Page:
Skopje Jazz Festival, October 20-24, 2011
In Macedonia, jazz matters more
From the air, no place looks like the western Balkans. Flying in to Skopje, Macedonia from Zagreb, Croatia, you pass over Montenegro and Kosovo. The gray and black mountains below look like an alien planet. You cannot imagine that those sheer cliffs and dark valleys are inhabited. Then you notice the tiny silver squares along the rivers and clustered in the valleys, glinting in the sunshine. People live there.
Skopje, the capital of Macedonia, also has its own look. An earthquake destroyed most of the city in 1963, and it was rebuilt in gray Communist concrete. But the old stone bridge over the Vardar River, off the main town square, is pretty. The bridge takes you to Čaršija, the Old Bazaar, which was spared by the earthquake. Narrow cobbled streets twist among mosques, Orthodox churches, jewelry shops selling “gypsy gold,” and kebab joints.
The main square is a jumble of diverse statuary (Justinian, Mother Teresa, some Orthodox saints). Exactly in the center is a brand new landmark, an enormous 95-foot bronze statue of Alexander the Great on a rearing well-endowed stallion. It seems to loom over all of Skopje, its message unmistakably nationalist. (Macedonia became independent in 1991.)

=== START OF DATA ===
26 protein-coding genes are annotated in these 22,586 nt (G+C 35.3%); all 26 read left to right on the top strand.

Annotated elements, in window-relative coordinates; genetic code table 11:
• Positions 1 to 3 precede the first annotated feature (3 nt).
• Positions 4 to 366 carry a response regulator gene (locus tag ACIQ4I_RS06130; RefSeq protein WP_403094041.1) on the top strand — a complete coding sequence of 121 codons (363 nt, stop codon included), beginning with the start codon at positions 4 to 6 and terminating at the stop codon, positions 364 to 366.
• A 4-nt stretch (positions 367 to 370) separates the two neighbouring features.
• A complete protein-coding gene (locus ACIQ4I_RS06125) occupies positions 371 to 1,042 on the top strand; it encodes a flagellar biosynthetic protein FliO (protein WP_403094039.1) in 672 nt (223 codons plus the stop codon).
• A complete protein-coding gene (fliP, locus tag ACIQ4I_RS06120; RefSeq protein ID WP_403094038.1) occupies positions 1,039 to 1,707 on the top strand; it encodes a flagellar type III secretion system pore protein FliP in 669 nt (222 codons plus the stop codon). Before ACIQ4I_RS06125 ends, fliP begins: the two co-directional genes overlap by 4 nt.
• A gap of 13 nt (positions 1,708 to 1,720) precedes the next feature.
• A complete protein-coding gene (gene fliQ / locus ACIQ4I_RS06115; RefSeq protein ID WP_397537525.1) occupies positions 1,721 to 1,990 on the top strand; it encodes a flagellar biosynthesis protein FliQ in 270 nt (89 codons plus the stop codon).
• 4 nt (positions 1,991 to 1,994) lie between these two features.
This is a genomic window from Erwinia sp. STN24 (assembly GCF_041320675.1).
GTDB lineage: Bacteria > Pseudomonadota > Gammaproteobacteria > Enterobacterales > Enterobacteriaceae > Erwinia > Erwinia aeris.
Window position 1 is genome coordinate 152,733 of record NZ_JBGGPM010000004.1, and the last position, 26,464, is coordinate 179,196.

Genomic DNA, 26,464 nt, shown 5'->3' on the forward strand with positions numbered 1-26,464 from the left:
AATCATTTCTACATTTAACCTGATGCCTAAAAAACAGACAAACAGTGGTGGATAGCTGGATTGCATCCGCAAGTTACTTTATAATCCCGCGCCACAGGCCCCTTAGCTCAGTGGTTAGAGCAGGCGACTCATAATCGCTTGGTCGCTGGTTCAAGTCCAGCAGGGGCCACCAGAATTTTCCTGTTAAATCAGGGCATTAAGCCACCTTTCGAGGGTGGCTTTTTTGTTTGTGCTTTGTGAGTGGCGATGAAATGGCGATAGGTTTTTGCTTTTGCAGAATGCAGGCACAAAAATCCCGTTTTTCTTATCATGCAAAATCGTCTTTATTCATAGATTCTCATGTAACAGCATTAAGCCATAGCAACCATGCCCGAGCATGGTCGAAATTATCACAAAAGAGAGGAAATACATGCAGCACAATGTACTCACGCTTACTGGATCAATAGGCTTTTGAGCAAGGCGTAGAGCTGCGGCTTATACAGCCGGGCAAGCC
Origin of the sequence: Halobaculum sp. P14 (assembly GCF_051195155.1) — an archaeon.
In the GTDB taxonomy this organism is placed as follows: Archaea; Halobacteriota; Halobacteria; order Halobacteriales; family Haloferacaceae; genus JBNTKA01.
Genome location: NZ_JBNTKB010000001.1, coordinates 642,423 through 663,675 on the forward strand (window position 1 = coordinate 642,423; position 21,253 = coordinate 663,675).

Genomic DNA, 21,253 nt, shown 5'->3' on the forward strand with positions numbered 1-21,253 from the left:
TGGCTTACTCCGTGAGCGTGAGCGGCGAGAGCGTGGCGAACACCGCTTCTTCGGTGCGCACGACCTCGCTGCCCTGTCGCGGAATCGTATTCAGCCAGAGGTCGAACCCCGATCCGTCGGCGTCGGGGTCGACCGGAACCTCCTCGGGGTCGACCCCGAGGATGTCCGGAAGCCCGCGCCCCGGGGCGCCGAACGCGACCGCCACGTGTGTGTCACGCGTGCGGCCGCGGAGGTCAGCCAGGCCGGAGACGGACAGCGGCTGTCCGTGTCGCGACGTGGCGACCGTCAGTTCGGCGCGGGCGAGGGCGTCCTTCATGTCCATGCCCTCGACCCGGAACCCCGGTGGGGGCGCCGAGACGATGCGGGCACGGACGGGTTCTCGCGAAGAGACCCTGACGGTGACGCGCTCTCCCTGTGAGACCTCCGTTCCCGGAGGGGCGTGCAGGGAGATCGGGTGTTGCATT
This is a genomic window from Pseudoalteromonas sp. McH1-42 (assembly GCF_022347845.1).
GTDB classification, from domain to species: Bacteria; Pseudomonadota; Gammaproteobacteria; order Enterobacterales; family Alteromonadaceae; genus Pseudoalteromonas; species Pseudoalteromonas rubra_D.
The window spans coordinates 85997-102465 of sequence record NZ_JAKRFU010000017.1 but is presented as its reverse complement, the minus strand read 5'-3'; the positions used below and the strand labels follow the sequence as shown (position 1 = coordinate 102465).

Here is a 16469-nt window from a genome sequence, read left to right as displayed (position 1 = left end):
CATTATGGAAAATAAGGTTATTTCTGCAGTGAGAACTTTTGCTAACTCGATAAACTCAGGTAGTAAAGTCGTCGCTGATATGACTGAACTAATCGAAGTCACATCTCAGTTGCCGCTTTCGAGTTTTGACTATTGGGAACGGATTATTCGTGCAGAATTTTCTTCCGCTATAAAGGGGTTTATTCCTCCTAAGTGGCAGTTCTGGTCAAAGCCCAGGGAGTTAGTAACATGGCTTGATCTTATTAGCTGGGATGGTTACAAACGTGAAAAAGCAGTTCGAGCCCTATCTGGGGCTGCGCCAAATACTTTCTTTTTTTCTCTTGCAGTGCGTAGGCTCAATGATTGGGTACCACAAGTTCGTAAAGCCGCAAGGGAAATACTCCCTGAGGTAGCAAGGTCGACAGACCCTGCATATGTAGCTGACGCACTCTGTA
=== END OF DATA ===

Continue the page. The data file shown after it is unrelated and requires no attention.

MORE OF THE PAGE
Unlike other major cities of the former Yugoslavia, there are no visible scars from the wars of the 1990s in Skopje. The war was not fought here. You do not come across ugly carcasses of bombed out buildings, as in Belgrade and Mostar. There are no pits and bullet holes in the facades of churches, as in Dubrovnik. There are no plaques on the sidewalks where children died from sniper fire, as in Sarajevo. Yet the wars left economic and political wounds in Macedonia. The party now in power is increasingly authoritarian. Media outlets and journalists critical of the government are under duress. In July 2011, A-1, an outspoken independent television station, had its license revoked. There are growing international concerns about the silencing of dissent and abuse of power in Macedonia.